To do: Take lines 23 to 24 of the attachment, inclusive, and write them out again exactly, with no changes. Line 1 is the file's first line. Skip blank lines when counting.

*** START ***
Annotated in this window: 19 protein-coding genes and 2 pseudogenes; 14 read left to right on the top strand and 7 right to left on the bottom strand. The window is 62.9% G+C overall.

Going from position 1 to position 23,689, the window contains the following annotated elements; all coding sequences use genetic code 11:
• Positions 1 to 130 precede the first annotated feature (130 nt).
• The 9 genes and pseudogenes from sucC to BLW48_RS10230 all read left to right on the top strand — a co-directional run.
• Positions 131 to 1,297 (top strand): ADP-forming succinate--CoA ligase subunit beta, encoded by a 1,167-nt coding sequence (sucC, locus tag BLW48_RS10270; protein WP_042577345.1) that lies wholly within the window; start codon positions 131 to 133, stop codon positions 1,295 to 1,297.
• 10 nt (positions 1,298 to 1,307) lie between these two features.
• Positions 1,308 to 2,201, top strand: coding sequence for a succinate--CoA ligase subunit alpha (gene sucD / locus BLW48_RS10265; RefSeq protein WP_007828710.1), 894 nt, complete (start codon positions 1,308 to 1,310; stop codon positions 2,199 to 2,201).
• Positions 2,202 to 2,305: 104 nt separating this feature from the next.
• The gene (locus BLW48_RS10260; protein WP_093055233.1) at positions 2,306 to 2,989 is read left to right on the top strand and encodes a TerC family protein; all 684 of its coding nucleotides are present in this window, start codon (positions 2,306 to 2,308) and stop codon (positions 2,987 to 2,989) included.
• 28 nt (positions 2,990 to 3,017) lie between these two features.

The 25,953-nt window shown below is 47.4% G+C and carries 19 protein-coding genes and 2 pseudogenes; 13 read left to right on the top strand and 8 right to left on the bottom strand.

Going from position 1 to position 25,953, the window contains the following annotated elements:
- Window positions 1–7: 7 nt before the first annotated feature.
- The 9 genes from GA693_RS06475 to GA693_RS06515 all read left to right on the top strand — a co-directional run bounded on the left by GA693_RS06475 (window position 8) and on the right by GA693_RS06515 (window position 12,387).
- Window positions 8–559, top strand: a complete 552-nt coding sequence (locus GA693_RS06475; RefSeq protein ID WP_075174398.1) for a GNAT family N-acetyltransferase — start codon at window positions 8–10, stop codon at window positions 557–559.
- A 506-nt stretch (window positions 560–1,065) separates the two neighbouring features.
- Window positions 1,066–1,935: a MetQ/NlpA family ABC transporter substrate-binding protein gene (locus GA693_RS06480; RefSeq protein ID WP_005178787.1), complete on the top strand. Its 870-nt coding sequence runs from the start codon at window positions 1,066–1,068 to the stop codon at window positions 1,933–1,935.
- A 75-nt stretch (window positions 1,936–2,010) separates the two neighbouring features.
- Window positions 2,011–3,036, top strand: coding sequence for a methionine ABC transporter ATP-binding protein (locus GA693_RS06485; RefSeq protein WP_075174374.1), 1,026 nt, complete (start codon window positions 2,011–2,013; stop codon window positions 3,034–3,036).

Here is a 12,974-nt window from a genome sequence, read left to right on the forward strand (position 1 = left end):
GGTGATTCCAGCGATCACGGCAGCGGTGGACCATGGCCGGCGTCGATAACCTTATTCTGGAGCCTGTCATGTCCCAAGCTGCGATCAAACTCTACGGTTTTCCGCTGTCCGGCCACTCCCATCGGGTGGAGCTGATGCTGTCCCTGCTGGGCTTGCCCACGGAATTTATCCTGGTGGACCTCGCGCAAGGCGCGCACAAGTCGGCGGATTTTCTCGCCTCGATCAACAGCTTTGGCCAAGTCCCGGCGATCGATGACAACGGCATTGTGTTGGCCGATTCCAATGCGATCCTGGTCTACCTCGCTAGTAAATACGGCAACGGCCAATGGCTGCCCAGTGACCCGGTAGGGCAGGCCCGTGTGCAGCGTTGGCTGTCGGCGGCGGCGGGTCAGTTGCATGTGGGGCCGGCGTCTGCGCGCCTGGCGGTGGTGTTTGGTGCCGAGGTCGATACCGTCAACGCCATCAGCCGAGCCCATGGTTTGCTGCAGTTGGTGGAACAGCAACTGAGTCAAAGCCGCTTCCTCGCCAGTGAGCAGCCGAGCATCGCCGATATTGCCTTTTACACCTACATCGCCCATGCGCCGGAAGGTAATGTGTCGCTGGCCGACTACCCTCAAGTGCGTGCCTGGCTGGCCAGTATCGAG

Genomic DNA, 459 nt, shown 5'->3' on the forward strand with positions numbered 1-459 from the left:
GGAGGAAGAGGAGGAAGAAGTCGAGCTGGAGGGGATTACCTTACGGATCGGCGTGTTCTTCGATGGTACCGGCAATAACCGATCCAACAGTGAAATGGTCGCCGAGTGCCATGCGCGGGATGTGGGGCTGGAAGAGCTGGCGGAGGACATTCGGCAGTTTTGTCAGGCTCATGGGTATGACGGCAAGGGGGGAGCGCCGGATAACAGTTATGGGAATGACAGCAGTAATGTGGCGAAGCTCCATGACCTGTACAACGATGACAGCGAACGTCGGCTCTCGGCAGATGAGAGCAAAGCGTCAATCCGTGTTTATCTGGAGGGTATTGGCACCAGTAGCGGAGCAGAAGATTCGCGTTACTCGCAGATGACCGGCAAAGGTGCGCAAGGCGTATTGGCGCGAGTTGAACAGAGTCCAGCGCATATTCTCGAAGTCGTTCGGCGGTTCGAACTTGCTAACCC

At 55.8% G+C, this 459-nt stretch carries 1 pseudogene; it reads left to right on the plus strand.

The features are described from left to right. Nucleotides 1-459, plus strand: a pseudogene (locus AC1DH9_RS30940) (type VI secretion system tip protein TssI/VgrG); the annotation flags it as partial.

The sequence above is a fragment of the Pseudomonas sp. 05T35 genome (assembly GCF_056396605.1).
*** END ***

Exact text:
GGAGGAAGAGGAGGAAGAAGTCGAGCTGGAGGGGATTACCTTACGGATCGGCGTGTTCTTCGATGGTACCGGCAATAACCGATCCAACAGTGAAATGGTCGCCGAGTGCCATGCGCGGGATGTGGGGCTGGAAGAGCTGGCGGAGGACATTCGGCAGTTTTGTCAGGCTCATGGGTATGACGGCAAGGGGGGAGCGCCGGATAACAGTTATGGGAATGACAGCAGTAATGTGGCGAAGCTCCATGACCTGTACAACGATGACAGCGAACGTCGGCTCTCGGCAGATGAGAGCAAAGCGTCAATCCGTGTTTATCTGGAGGGTATTGGCACCAGTAGCGGAGCAGAAGATTCGCGTTACTCGCAGATGACCGGCAAAGGTGCGCAAGGCGTATTGGCGCGAGTTGAACAGAGTCCAGCGCATATTCTCGAAGTCGTTCGGCGGTTCGAACTTGCTAACCC

At 55.8% G+C, this 459-nt stretch carries 1 pseudogene; it reads left to right on the plus strand.